Unformatted text preview: In Barbara Demick’s Nothing to Envy the narrator initially paints North Korea as a nation with some economic and political troubles, but none that were wholly insurmountable. As the story develops, the audience is introduced to the North Korea of the late 1980’s and 1990’s in which millions of citizens die during a terrible nationwide famine due to a very unstable government. Throughout the rest of the story Demick tells the audience, in great detail, about many of the other tragedies happening all over North Korea, but that would typically be associated with the poorest of third world countries. As readers work their way throughout the story, very distinct social and political trends begin to develop which serve to protect the regime, but ultimately restrict the freedom and communication between individuals at every level of North Korean life. Throughout this essay, there will be two key ways illuminated that illustrate the North Korean regime’s ability shape citizen’s relationships with each other: The tendency for...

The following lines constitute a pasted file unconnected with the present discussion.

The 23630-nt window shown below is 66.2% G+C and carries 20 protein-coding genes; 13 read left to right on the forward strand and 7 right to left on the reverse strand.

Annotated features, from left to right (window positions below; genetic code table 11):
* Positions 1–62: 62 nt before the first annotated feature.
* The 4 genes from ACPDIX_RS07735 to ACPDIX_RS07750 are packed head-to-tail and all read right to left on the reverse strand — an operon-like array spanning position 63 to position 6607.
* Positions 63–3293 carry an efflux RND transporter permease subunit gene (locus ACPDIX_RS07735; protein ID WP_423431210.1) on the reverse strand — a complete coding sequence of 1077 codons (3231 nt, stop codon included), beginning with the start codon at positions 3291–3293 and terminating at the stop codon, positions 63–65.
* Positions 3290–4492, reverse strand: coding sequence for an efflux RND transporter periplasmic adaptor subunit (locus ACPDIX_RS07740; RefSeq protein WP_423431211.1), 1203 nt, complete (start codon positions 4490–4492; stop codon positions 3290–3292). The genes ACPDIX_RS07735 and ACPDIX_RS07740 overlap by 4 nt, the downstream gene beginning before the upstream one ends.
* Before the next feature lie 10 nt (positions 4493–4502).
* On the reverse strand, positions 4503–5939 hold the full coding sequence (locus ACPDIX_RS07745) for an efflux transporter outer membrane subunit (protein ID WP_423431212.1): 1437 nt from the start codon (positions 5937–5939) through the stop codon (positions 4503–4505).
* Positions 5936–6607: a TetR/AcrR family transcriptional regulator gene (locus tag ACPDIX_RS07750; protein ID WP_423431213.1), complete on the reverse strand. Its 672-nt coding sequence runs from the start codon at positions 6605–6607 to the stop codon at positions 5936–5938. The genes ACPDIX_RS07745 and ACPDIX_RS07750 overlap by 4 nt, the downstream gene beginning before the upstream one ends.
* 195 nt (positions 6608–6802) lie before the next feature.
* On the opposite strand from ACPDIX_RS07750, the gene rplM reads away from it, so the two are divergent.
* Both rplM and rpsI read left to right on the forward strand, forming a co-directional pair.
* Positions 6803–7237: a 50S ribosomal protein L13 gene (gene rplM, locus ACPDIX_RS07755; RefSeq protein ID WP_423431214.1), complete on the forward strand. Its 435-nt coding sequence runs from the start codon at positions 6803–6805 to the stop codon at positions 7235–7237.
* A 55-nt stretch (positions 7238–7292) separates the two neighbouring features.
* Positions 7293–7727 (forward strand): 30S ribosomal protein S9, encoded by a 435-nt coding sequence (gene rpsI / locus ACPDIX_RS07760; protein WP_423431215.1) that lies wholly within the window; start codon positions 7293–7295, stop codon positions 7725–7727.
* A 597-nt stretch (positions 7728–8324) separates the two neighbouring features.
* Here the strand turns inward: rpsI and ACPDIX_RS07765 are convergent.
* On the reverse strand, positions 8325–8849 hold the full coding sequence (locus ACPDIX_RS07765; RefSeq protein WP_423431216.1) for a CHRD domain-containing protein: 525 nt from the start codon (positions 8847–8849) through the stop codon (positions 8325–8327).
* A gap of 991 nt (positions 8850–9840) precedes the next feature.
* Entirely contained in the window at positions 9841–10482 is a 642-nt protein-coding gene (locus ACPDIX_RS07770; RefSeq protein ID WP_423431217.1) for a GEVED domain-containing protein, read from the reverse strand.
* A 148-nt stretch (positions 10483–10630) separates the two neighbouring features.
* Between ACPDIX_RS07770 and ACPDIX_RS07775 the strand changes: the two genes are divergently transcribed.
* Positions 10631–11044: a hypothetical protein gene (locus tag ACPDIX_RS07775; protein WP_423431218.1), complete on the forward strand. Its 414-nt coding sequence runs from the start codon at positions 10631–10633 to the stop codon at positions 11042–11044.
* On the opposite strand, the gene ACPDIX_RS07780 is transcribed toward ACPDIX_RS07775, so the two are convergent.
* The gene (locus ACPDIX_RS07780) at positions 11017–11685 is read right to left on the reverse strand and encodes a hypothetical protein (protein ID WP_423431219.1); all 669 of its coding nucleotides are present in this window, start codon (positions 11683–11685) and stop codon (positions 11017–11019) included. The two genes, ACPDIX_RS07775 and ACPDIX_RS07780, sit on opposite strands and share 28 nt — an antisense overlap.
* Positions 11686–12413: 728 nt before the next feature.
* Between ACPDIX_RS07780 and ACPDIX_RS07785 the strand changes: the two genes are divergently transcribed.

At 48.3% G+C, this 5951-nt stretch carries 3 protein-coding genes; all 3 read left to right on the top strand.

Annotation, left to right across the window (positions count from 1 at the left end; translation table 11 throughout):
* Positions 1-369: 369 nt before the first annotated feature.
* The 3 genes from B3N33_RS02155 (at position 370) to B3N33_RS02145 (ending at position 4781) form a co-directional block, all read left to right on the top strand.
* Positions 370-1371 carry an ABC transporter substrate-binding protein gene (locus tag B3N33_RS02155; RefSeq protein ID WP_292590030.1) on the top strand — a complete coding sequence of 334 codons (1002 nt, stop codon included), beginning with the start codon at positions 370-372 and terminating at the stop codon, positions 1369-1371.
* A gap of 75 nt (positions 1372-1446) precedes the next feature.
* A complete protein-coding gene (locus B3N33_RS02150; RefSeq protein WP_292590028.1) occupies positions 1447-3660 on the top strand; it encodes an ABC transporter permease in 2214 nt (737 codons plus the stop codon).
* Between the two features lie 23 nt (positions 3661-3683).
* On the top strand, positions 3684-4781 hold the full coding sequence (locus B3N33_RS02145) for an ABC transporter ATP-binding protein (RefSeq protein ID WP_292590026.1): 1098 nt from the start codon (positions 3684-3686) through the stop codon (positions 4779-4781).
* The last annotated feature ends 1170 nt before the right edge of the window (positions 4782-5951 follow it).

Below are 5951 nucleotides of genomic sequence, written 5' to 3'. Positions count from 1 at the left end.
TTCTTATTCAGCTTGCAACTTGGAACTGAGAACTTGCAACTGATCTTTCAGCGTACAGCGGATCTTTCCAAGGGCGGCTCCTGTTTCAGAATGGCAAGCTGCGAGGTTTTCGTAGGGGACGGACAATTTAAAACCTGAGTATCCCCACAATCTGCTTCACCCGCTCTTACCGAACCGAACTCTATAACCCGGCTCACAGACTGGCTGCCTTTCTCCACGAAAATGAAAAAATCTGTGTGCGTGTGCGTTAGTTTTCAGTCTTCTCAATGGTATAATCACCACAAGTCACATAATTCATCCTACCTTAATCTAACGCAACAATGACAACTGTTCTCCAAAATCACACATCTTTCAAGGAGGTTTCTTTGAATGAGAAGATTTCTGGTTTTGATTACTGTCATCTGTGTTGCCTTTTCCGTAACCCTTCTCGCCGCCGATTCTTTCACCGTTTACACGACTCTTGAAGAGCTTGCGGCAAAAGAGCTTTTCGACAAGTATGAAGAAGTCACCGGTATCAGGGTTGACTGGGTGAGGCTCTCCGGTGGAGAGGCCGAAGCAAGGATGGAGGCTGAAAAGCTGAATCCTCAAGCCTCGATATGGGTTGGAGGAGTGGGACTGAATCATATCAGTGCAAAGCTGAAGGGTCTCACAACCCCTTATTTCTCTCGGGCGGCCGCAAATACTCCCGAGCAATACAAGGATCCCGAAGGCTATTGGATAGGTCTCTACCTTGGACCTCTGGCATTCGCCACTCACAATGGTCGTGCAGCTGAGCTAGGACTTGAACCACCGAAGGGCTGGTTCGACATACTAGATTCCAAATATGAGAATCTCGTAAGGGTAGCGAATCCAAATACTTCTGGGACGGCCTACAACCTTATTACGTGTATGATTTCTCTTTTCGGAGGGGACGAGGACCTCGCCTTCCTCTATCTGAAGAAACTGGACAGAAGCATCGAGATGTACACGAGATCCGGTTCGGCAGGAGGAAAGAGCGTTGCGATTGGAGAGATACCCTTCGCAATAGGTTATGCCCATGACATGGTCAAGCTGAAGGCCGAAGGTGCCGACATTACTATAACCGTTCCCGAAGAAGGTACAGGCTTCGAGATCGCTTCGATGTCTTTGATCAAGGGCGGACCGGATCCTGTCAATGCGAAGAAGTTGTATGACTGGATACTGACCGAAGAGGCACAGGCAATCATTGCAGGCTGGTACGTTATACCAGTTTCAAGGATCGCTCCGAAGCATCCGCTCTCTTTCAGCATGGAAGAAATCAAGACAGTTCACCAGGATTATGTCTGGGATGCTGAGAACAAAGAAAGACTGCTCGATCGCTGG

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- Fall '08
- Kim Il-sung, Kim Jong-il, Pyongyang